Many would read this and conclude that such alternatives (or choices) are destructive of traditional public schools and of the students they serve. But I would argue that these alternatives are constructive, not destructive, for students, parents and teachers.No, choosing a school should not be like choosing between Uber, Lyft, or a taxi service—for a lot of reasons, not least of which is that all three of them provide the same basic service, whereas schools don't all provide the same service, by virtue of the fact that not all students have the same needs. And when public school districts are decimated by privatization, there is no guarantee that parents of students with specific learning requirements will be left with the "choice" of a school that provides them.
Let me offer this example from a different part of our daily lives.
How many of you got here today in an Uber, or Lyft, or another ridesharing service? Did you choose that because it was more convenient than hoping a taxi would drive by? Even if you didn't use a ridesharing service, I'm sure most of you at least have the app on your phone.
Just as the traditional taxi system revolted against ridesharing, so too does the education establishment feel threatened by the rise of school choice. In both cases, the entrenched status quo has resisted models that empower individuals.
Nobody mandates that you take an Uber over a taxi, nor should they. But if you think ridesharing is the best option for you, the government shouldn't get in your way.
The truth is that in practice, people like having more options. They like being able to choose between Uber Pool, Uber X, Lyft Line, Lyft Plus, and many others. Or when it comes to taking a family trip, many like options such as Airbnb.
We celebrate the benefits of choices in transportation and lodging. But doesn't that pale in comparison to the importance of educating the future of our country? Why do we not allow parents to exercise that same right to choice in the education of their child?
That's not supposed to be the case, but, in Indiana, where this scheme has been underway for quite some time, the reality has shown otherwise, necessitating requests for a state investigation into allegations that charter schools turned away homeless and disabled students.
Further, privatization exacerbates racial segregation and the exploitation of poor communities of color:
"Research has shown us that these charter schools are arising in poor communities where the students are African-American, Hispanic, Southeast Asian, and one of the things research has shown is the expansion of charters schools mirrors predatory lending," [Dr. Joan Evelyn Duvall-Flynn, president of the Pennsylvania Conference of NAACP Branches and an educator, told Atlanta Black Star]. "When the tax base is low, less money is going to the public," she explained.Charter schools are enroll fewer disabled students, and many have instituted enrollment guidelines that may discourage applications from immigrant students. The quality of charter schools can vary wildly, and that is of particular concern given that, among many other problems, charter schools have led to public school closings.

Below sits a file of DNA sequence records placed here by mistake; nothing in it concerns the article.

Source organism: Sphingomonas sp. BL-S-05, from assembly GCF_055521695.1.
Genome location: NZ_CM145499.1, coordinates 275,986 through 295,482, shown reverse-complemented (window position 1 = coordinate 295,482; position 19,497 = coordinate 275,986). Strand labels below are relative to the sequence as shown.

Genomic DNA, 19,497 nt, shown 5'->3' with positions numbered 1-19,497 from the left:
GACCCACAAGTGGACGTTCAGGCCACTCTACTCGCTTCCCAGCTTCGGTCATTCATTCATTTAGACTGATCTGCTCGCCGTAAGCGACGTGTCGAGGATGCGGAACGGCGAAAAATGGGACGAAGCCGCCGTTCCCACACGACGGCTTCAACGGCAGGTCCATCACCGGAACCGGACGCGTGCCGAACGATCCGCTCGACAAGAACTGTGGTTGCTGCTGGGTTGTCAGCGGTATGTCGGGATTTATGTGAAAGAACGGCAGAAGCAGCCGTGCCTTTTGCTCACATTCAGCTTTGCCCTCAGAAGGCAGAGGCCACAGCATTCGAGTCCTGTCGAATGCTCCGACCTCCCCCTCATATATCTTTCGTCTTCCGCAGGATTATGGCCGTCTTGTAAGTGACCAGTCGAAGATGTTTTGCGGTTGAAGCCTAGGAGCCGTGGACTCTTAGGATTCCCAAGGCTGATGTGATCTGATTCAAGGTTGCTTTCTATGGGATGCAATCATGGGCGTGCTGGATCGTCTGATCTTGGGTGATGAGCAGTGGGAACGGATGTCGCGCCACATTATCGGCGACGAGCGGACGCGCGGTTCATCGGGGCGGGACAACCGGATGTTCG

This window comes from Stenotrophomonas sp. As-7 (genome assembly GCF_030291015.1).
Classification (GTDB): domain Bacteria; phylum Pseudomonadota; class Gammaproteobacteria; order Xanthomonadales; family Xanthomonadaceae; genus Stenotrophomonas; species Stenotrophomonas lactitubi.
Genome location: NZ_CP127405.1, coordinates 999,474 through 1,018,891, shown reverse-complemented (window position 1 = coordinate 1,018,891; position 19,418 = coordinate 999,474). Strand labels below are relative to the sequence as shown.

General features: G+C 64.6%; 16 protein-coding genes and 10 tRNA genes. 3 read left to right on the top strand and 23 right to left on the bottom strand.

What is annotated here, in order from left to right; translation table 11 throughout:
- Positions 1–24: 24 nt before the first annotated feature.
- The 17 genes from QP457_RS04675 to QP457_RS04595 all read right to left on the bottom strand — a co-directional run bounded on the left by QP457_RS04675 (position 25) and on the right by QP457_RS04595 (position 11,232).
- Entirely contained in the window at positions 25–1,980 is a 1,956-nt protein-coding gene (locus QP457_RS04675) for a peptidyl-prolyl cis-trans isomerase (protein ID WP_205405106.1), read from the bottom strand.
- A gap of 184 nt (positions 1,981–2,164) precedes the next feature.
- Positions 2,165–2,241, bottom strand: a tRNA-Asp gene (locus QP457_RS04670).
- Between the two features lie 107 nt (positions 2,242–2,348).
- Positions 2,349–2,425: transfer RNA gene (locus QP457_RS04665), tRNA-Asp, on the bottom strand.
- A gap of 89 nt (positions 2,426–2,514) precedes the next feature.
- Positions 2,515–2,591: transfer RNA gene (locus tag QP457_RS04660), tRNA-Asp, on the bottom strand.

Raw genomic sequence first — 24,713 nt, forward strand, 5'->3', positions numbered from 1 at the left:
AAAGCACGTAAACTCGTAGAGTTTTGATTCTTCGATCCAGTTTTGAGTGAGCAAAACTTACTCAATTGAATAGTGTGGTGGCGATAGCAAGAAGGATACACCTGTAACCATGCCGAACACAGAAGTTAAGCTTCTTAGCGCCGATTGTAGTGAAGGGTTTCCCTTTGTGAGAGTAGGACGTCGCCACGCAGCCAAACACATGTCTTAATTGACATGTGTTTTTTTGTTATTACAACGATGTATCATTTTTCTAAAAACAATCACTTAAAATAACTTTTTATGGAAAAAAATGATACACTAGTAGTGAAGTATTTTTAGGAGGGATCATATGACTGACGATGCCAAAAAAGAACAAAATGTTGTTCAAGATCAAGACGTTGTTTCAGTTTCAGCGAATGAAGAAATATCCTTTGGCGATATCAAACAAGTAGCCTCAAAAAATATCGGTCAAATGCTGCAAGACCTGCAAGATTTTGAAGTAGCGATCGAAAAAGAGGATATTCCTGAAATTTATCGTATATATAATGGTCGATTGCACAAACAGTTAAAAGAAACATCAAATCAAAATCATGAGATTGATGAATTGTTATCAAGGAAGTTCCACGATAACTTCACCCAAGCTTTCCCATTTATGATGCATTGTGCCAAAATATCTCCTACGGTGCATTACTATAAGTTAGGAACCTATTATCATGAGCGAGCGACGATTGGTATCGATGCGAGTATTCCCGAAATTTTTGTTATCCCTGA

"Schools have less resources, it is harder to maintain the facilities, harder to maintain sufficient teaching staff. We also noticed over the years that charter schools were leading to the resegregation of the schools. In that resegregation process, they were re-creating the white supremacy model," she said.
Rerouting tax dollars to school vouchers and charter schools that may select for existing biases means marginalized students end up with the choice between shitty private schools and a shitty public school system. Not better choices, but worse ones.
DeVos argues that "the government shouldn't get in your way" of choosing which driving service one uses, but if one service is, for example, charging lower rates by violating federal labor laws, yes the government should get in way. The government has a responsibility to get in the way of that.
Finally: It's also worth noting, again, that the entire argument about "school choice" is a red herring used to conceal that school privatization is designed to appeal to and entrench white supremacy.
As Carlton Waterhouse, a professor of law and dean's fellow at the Indiana University Robert H. McKinney School of Law, wrote in a recent column, "school choice" will not fix the rot at the core of the "educational crisis," because that rot is white supremacy:
Educational reform efforts over the past five decades have all been efforts to overcome white parents' taste for discrimination. These plans were routinely intended to lure white children into urban schools. Busing, magnet schools, theme schools, home schooling and now vouchers and charter schools have largely been embraced because so many white parents find educational environments with too many African-American and Latino students unsuitable for their children. This unspoken belief that African-American and Latino children threaten the moral and intellectual development of other children has a strong emotional power that drives public education in America.Indeed, the Indiana Coalition for Public Education concluded that privatization schemes stand to "reverse the state's progress on desegregation efforts."
That is the reality. Betsy DeVos wants you to imagine that school choice is as benign as which app you use to call a car to pick you up.
While presuming that everyone can afford a driving service in the first place.